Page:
Alongside super-expensive carbon fibre composites and aluminium alloys, this grass-like plant stands out because it’s strong (stronger than a lot of cheap metal alloys!), durable (Chinese builders have been using big bamboo poles for scaffolding for centuries) versatile (Thomas Edison experimented with it when making the first light bulbs) – and it grows like a weed across most of Asia and parts of South America.
In fact, bamboo is the world’s fastest-growing plant; some species grow a metre a day – you can sit there and watch it! – making it one of the earth’s most sustainable resources.
“Bamboo is amazing,” said Janet Yin, a materials engineering supervisor at Ford’s Nanjing Research & Engineering Centre. “It’s strong, flexible, plentiful and totally renewable.”
And you can eat the shoots and leaves – ask any panda.
Yin has been working with bamboo suppliers for several years, evaluating the use of bamboo composites in car interiors; she’s found that bamboo does better than other synthetic or natural fibres in a range of tests from tensile strength to impact resistance. And it maintains its integrity up to 100 degrees – the boiling point of water – which, as any Kuga owner will tell you, is more than can be said of most plastics.
Soon, non-metallic parts such as door-handle recesses, storage pockets and even dashboards could be moulded using bamboo composites rather than oil-based plastics, in a process that doesn’t require any energy to melt the material for moulding or water to cool it down afterwards. The resulting mouldings are also harder (thus more scratch-resistant) than commonly used thermoplastics.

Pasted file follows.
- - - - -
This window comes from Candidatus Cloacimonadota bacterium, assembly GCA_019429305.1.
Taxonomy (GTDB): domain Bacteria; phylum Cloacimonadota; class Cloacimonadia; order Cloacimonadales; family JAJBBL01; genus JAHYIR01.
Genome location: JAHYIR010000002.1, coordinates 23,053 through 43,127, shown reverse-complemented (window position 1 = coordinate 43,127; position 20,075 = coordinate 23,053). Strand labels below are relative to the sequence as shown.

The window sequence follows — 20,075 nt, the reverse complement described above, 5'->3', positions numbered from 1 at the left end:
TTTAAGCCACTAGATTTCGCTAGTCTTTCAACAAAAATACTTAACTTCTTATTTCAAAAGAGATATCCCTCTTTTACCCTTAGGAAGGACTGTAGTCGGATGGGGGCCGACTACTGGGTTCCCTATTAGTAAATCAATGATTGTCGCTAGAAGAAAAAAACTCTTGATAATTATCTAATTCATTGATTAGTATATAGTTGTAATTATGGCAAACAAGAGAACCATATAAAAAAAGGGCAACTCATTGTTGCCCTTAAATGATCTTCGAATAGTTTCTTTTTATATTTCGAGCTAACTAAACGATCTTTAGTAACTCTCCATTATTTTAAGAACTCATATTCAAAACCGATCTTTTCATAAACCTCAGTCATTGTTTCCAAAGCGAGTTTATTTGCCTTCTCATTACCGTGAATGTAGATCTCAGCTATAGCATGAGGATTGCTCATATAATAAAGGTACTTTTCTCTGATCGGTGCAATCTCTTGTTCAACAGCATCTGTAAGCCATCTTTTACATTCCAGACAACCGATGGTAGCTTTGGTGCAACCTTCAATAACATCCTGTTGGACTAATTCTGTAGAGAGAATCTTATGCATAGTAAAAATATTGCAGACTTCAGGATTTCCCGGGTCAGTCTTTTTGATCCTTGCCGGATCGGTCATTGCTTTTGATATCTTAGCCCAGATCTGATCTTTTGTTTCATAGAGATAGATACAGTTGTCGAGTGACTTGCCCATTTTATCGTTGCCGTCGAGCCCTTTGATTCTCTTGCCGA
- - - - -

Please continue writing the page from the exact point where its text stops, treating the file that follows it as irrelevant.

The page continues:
Bamboo fibres can even be woven into a fabric resembling denim (bamboo jeans are already available in South Africa) so you could be sitting in car seats upholstered with bamboo fibre within the foreseeable future.
Ford is also investigating other sustainable and recycled materials; in Mexico, it’s working with Jose Cuervo to find ways to use the agave pulp that’s left over after making tequila. Like most fruit pulp, it’s practically pure cellulose – a key component of many synthetic fabrics – and can be extruded to form microfibres and woven or knitted into a durable silk-like fabric called rayon.
Almost as important as finding sustainable new materials, is finding ways to use the second-hand plastics that are choking the environment – especially plastic bottles.
The seats and door panels of the new aluminium-bodied Ford F-150 are upholstered with Repreve, a fabric made from recycled plastic bottles; the company that supplies it proudly boasts that it diverts more than five million bottles a year from ending up in landfill.
Using stuff other people throw away
Also made from plastic bottles, but using a different process, are the floor-mats, wheel-well liners and kick shields on the Transit and C-Max.
Second-hand nylon carpet tiles become cylinder head covers for the the Mustang, F-150, Fusion and Escape, and cotton from discarded jeans and T-shirts becomes sound insulation.
Worn-out tyres provide the material for seals and gaskets, while soy-based foam is used in upholstery. The plastic insulation on the wiring of the F-150 is reinforced with rice hulls (that’s the stuff that gets thrown away when natural rice is refined for western palates) and the storage bins on the Ford Flex are reinforced with wheat straw – which could just lead to a world shortage of haybales!